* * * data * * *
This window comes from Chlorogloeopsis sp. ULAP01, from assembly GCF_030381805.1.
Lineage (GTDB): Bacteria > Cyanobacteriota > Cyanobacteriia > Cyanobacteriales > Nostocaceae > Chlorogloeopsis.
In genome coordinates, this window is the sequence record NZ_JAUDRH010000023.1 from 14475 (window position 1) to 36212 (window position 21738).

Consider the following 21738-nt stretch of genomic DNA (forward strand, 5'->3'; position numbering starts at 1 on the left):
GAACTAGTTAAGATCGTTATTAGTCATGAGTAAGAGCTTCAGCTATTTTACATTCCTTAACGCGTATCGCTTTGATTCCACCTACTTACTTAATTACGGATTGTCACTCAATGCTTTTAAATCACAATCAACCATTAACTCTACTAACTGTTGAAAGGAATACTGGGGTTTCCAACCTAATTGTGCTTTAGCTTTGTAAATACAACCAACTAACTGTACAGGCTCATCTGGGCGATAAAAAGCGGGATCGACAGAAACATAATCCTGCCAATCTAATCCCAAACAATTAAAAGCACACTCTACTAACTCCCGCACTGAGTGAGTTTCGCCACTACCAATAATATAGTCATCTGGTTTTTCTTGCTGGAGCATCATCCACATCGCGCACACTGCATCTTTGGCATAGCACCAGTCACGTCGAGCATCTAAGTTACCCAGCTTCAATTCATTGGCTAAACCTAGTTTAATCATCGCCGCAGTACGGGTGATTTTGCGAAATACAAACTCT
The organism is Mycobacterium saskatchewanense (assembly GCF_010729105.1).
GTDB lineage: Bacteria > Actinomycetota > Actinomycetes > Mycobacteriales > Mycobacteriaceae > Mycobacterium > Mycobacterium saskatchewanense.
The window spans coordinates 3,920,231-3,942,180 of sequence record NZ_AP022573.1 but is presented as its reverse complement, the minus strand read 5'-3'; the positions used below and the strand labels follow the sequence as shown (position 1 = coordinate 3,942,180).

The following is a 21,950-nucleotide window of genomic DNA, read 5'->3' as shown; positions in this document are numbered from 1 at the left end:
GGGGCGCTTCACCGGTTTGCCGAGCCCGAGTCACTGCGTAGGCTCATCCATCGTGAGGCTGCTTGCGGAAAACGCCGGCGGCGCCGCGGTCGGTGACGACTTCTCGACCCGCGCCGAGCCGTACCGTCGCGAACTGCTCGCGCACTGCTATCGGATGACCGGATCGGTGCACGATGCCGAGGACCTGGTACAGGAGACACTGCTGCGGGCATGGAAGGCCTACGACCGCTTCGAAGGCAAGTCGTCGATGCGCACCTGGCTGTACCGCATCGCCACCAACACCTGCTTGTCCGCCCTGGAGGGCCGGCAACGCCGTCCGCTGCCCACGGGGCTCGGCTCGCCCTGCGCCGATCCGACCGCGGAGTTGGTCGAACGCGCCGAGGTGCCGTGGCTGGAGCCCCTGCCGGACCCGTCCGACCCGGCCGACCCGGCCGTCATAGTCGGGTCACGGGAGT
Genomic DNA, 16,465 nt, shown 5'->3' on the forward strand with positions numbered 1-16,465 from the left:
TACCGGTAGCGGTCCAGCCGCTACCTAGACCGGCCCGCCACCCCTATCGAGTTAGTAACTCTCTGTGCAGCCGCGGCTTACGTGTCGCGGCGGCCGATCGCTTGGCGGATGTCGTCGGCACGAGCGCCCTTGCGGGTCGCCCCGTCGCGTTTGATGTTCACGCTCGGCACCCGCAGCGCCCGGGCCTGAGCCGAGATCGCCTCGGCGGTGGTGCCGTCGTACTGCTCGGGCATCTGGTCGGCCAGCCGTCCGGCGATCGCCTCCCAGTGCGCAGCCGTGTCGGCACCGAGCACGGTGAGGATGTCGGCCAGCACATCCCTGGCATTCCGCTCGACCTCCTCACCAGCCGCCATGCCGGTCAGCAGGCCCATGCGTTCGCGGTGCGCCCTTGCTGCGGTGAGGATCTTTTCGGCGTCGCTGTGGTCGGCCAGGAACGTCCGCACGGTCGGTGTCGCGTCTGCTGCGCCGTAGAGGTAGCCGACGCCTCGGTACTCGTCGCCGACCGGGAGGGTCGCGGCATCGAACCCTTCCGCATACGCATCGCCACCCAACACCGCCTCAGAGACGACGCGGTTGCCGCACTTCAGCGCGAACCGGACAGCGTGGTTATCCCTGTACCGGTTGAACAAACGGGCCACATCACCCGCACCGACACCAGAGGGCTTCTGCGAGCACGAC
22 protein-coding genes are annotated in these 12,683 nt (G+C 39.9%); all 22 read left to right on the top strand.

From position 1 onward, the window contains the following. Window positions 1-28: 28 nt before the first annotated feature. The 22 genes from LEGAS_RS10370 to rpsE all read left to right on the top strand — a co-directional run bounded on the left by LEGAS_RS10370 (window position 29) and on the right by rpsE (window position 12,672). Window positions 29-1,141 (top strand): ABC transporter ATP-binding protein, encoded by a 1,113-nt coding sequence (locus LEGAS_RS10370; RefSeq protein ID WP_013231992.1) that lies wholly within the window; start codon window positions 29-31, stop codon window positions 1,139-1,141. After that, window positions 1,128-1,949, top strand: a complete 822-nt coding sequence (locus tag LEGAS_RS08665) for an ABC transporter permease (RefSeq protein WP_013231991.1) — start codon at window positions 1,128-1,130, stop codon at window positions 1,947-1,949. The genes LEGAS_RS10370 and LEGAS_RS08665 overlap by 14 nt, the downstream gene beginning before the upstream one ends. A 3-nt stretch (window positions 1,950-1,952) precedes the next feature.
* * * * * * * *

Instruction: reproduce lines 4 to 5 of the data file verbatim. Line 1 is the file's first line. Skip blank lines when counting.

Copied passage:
Consider the following 21738-nt stretch of genomic DNA (forward strand, 5'->3'; position numbering starts at 1 on the left):
GAACTAGTTAAGATCGTTATTAGTCATGAGTAAGAGCTTCAGCTATTTTACATTCCTTAACGCGTATCGCTTTGATTCCACCTACTTACTTAATTACGGATTGTCACTCAATGCTTTTAAATCACAATCAACCATTAACTCTACTAACTGTTGAAAGGAATACTGGGGTTTCCAACCTAATTGTGCTTTAGCTTTGTAAATACAACCAACTAACTGTACAGGCTCATCTGGGCGATAAAAAGCGGGATCGACAGAAACATAATCCTGCCAATCTAATCCCAAACAATTAAAAGCACACTCTACTAACTCCCGCACTGAGTGAGTTTCGCCACTACCAATAATATAGTCATCTGGTTTTTCTTGCTGGAGCATCATCCACATCGCGCACACTGCATCTTTGGCATAGCACCAGTCACGTCGAGCATCTAAGTTACCCAGCTTCAATTCATTGGCTAAACCTAGTTTAATCATCGCCGCAGTACGGGTGATTTTGCGAAATACAAACTCT